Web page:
It’s not fair to leave a dog alone all day, so dog walkers and doggie day care facilities are important services. While most of us probably couldn’t do without this kind of help permanently, there may be occasions where a friend, neighbour or family member could help out.

6) Consider Using a Pet Food Bank

If, like most, you’re struggling with bills right now, a local pet food bank can be a huge help. The easiest way to find one is to do a Google search for animal food bank and your city name.

7) Make Clothes for Your Dog

I’ve always found very reasonably priced sweaters for small dogs in Walmart. If what you’re finding is expensive, and some coats and sweaters are crazy expensive, what about making your own? I’m not crafty at all, yet I crochet coats for my dogs. They look cute because they’re small, but if I had a big dog I don’t think they could rock my homemade look.

The video for the super easy coat I make is above, and I double up the wool to make it even thicker. I chose this style because Jack didn’t have a lot of patience while we fumbled with regular coats, and would get really annoyed. This is perfect because it takes a second and there’s no fiddling. I do buy their raincoats though!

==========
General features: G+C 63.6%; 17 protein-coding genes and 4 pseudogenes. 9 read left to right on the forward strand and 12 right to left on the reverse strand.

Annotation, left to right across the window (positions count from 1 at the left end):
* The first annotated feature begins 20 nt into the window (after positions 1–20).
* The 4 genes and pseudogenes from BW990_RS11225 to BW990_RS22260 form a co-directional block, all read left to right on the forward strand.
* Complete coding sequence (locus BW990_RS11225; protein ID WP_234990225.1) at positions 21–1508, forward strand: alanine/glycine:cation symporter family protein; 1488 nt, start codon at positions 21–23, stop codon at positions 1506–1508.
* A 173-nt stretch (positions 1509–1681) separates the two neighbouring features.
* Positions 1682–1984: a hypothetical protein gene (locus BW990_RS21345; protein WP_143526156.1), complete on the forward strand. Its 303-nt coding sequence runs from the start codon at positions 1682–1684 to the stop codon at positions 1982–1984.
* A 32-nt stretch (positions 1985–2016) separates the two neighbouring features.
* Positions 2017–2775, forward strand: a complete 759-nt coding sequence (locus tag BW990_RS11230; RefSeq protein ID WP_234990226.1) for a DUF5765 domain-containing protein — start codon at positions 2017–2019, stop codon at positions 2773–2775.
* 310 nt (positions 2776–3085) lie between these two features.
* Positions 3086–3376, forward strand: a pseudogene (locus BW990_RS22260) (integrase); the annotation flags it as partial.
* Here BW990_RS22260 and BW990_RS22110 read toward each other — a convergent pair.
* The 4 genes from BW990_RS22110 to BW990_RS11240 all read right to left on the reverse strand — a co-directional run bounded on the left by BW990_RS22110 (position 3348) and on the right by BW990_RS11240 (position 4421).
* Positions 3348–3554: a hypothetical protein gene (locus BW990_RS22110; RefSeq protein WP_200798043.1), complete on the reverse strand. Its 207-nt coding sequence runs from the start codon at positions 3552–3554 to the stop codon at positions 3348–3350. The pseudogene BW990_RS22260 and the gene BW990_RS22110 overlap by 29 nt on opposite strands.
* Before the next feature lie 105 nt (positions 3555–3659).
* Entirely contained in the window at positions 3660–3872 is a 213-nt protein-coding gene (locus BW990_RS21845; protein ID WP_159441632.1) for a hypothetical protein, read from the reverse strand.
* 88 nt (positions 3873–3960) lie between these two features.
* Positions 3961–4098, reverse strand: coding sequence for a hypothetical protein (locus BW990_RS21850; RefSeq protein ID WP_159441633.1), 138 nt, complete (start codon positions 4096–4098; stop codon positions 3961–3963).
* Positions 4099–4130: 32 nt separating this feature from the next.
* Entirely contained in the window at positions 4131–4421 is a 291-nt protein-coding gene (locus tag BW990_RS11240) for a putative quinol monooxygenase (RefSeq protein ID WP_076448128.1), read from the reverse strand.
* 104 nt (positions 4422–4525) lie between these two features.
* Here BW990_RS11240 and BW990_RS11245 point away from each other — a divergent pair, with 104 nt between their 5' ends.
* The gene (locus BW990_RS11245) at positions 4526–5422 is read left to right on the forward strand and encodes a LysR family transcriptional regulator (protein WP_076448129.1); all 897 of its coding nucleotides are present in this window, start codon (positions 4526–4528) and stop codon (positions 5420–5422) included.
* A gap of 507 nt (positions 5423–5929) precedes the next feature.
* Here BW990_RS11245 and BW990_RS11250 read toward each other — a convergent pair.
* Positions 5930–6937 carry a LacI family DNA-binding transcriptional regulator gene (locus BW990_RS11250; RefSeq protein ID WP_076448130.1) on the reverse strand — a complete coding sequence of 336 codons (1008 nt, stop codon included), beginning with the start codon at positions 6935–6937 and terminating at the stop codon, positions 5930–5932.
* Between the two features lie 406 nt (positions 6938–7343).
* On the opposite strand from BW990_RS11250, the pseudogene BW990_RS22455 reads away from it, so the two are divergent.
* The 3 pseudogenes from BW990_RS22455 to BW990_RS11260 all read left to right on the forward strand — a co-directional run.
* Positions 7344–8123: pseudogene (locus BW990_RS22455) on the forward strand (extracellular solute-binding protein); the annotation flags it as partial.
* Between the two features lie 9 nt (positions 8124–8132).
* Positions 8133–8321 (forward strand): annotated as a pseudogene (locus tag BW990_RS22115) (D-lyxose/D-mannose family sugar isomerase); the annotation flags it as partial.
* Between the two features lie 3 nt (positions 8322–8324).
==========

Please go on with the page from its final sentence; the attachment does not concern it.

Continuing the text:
If you’re not loving this style, YT has an unlimited number of gorgeous patterns to choose from.

8) Take a Pet First Aid Course

Some things can be easily treated without a trip to the vet, but how do we know what those things are? What about taking a pet first aid course and having a chat with your vet to learn more about what you can do, and the best supplies to have at home.

9) Use Supplements

Sounds like a good idea to use supplements as a way to keep your pet healthy, support his immune system, reduce the need for costly medication for joint pain (for example) and of course reduce vet visits.